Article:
Ex-death row inmate could get new trial
By Matthew Whittle
Published in News on December 15, 2006 1:45 PM
A Duplin County man, convicted of first-degree murder in 1993 and sentenced to death, came a little closer Monday to getting a new trial after U.S. District Court Judge Terrence Boyle denied a motion filed by the North Carolina Attorney General's Office asking him to reconsider his September decision.
In that decision, the judge threw out the death sentence imposed on Levon Jones for the 1987 robbery and murder of Duplin County resident Leamon Grady.
Jones was brought to trial and convicted six years after the fact, based largely on the testimony of his girlfriend Lovely Lorden.
Boyle overturned Jones' death sentence after finding that he had been represented by ineffective counsel -- the basis of the latest appeal by Jones' attorneys to the U.S. District Court for the Eastern District of North Carolina.
They claimed that his original attorneys performed inadequately at both the guilt-innocence and the sentencing phases of his trial. Boyle agreed.
"Jones received two appointed attorneys that spent virtually no time or effort investigating the offense or his background," Boyle wrote in his September decision. "Counsel's deficient conduct undermines any confidence in the jury's verdicts and renders fundamentally unfair both the guilt-innocence and penalty phases of Jones' trial."
Specifically, Boyle found that in neither situation did Jones' counsel take the necessary steps to protect him.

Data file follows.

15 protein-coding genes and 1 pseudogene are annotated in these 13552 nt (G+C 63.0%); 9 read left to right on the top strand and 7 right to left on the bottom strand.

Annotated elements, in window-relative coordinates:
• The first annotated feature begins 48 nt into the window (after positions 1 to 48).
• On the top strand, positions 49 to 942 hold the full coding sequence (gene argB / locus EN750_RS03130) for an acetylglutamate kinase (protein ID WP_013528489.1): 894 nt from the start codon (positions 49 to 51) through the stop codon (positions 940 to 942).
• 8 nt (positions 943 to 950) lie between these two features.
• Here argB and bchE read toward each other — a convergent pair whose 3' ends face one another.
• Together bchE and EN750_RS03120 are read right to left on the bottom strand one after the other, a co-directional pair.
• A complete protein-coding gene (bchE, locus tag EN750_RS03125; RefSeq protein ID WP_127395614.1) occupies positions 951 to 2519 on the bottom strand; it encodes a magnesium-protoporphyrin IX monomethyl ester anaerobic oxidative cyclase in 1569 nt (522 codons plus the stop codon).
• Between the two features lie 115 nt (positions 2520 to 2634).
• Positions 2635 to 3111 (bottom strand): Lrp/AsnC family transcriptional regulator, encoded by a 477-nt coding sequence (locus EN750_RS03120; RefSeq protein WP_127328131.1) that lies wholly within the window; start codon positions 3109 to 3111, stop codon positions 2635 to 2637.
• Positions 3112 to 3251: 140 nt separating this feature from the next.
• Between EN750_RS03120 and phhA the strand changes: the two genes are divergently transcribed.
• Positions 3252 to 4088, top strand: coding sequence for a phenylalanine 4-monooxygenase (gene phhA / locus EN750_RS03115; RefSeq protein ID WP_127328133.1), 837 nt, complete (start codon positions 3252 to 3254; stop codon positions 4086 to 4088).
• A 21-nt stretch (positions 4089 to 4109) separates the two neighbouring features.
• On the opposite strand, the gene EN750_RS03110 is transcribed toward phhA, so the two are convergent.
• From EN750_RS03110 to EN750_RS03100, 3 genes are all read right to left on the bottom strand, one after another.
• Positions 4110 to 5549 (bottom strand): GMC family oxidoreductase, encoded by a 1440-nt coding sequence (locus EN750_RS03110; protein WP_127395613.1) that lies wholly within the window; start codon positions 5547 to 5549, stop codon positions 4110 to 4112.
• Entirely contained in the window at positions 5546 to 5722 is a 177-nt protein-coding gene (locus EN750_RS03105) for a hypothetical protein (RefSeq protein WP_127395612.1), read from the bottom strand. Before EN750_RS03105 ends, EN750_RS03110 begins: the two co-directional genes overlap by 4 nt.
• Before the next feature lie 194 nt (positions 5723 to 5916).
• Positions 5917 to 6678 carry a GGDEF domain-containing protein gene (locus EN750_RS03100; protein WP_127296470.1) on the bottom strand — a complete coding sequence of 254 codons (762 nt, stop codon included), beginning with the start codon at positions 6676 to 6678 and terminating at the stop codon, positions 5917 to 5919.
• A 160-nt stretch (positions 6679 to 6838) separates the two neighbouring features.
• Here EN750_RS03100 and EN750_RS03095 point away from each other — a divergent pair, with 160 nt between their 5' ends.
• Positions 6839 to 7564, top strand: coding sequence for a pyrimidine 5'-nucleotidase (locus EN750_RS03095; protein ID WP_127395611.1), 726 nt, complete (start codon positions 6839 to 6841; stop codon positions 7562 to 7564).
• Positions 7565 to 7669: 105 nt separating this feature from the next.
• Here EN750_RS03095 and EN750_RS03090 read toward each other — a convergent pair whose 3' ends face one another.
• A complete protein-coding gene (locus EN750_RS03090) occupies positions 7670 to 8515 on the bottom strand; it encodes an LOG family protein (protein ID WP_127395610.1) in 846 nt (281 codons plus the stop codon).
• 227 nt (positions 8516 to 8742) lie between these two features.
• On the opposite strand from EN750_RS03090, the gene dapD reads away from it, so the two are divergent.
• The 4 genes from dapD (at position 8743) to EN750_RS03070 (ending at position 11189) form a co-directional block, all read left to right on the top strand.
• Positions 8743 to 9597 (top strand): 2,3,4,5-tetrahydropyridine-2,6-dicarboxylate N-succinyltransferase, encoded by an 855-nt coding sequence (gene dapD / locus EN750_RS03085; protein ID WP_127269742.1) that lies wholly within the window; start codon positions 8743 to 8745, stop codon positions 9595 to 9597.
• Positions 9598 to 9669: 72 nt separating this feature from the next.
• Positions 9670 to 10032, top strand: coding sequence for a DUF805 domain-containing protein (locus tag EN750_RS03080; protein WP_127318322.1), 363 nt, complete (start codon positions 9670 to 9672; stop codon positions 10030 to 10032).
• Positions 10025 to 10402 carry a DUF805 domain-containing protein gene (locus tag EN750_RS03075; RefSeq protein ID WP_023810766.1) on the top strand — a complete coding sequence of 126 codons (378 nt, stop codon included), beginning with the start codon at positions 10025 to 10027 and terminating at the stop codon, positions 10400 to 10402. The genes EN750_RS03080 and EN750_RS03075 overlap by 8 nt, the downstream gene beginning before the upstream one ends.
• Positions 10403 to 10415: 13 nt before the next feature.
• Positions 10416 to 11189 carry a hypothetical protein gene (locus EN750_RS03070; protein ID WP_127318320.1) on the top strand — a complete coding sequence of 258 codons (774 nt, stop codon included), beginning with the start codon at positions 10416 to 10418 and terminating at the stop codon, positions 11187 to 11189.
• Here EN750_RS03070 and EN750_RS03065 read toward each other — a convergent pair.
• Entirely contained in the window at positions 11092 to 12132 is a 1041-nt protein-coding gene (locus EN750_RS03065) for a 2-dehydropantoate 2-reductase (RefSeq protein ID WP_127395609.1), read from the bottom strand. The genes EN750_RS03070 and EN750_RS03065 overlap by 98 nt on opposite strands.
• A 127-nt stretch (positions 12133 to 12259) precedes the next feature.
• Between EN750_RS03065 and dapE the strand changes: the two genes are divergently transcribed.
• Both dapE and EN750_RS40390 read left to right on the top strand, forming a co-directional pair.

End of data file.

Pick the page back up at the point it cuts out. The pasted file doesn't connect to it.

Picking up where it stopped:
They did not perform background checks on his accuser, Ms. Lorden, question her inconsistent stories or investigate the possibility of other suspects. They also did not take advantage of the prosecutor's open-document policy and they did not provide the jury with mitigating evidence about Jones' mental health status.
Jones has since been diagnosed with mental retardation, delusional disorder and alcohol and cocaine dependence.
But because of a technicality, the State asked Boyle to reconsider that decision, arguing that the ineffective counsel plea made by Jones should not have been considered by Boyle, a federal judge, because it had not been properly introduced in state court.
Because of lack of precedent in similar cases, however, Boyle found that he did have standing to review the case, and upheld his ruling, which included a provision that Jones be set free unless the State initiated action against him within 180 days.
But Boyle also denied an appeal filed by Jones himself, asking for immediate release from prison.
He determined that the appropriate relief was a new trial.
"The Court has determined that the State should be given a reasonable period of time to correct the constitutional violation in this case by initiating proceedings for a new trial free from constitutional defects," Boyle wrote in his Dec. 11 decision. "Any decision to release Jones on bail pending the outcome of such proceedings is within the discretion of the state court."
It was a decision that pleased Ken Rose, an attorney at the Center for Death Penalty Litigation in Durham who is currently handling Jones' defense.
"We think that Judge Boyle kept his eye on the ball, did the right thing and followed the law. Because there are serious questions about Mr. Jones' guilt, he did the right thing and remanded it for a new trial," Rose said.
He does not know what course of action the State might take next, but he hopes they will agree to a new trial.
"The ruling is grounded in strong considerations of justice," Rose continued. "We're not sure that Mr. Jones committed the crime, and why would you want to execute a man you're not sure committed the murder."
Current Duplin County District Attorney Dewey Hudson could not be reached for comment and Special Deputy Attorney General Valerie Spalding refused to comment because of the case's open status.
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